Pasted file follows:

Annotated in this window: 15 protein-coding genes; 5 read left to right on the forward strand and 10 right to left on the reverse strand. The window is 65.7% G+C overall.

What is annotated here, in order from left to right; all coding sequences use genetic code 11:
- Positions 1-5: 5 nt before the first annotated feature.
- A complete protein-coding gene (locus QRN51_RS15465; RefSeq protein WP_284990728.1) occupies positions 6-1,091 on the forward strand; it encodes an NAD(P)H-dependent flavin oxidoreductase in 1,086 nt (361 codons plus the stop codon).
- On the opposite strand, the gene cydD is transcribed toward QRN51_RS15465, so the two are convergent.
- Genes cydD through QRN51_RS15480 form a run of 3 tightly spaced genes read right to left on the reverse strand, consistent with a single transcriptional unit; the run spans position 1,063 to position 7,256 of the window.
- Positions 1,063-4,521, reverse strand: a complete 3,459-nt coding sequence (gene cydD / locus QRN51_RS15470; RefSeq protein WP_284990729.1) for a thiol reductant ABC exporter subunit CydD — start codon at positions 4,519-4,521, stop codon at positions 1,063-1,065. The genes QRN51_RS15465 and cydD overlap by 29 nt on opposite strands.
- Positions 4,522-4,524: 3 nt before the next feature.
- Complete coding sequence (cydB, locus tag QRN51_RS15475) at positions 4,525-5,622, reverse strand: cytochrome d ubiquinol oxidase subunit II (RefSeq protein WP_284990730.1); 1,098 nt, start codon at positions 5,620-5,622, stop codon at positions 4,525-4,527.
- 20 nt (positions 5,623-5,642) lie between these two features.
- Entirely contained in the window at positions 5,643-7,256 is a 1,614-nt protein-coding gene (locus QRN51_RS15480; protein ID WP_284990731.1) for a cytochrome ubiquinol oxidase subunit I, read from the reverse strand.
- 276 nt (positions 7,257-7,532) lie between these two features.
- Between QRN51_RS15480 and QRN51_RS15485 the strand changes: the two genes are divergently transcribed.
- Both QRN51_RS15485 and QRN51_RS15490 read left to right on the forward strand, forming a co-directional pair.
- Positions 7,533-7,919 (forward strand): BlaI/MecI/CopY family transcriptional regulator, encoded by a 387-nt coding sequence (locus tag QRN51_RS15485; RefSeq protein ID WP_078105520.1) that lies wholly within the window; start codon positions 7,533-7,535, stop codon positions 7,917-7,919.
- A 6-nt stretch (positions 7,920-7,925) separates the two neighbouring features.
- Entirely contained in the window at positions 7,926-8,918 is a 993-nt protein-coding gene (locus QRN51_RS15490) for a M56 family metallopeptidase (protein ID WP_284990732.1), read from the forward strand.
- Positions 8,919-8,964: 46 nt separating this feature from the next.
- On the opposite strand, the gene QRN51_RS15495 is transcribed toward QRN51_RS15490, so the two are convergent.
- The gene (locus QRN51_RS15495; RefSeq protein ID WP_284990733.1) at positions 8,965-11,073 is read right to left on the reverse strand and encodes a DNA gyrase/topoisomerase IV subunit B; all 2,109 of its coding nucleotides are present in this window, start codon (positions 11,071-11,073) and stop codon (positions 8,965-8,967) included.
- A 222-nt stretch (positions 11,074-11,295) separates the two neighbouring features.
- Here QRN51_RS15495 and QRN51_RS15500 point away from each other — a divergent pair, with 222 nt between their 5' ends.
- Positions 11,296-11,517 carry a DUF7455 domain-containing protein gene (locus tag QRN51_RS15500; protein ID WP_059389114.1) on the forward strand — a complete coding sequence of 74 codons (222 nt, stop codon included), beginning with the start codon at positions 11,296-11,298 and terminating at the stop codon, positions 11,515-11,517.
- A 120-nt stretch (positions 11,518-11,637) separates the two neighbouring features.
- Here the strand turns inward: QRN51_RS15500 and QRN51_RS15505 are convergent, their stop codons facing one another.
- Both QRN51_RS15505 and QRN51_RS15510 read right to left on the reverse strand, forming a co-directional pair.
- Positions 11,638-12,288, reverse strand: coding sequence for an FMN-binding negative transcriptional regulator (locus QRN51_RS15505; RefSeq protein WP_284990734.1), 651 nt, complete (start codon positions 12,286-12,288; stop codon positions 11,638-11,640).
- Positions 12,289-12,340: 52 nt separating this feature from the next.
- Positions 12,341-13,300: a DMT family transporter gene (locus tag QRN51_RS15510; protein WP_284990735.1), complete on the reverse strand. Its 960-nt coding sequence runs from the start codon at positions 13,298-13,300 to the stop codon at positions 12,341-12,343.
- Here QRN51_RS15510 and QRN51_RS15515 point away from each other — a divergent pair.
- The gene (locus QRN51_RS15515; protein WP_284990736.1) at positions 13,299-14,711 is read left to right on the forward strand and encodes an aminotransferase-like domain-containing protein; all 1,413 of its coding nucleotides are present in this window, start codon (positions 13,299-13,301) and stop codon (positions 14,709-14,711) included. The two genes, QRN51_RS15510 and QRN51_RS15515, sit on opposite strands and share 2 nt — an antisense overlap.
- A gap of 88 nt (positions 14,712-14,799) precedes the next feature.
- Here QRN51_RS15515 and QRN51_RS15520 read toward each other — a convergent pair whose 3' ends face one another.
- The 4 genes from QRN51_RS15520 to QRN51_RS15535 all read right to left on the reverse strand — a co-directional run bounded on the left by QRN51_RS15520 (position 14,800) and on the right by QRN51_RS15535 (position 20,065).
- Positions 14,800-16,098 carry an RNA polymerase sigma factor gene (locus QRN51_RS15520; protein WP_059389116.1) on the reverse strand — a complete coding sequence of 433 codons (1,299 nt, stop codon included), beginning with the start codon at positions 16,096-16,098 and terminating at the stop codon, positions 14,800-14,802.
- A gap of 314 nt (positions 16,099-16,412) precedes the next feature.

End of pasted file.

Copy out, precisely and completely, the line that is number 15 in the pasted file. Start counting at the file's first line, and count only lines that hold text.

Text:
- Positions 7,533-7,919 (forward strand): BlaI/MecI/CopY family transcriptional regulator, encoded by a 387-nt coding sequence (locus tag QRN51_RS15485; RefSeq protein ID WP_078105520.1) that lies wholly within the window; start codon positions 7,533-7,535, stop codon positions 7,917-7,919.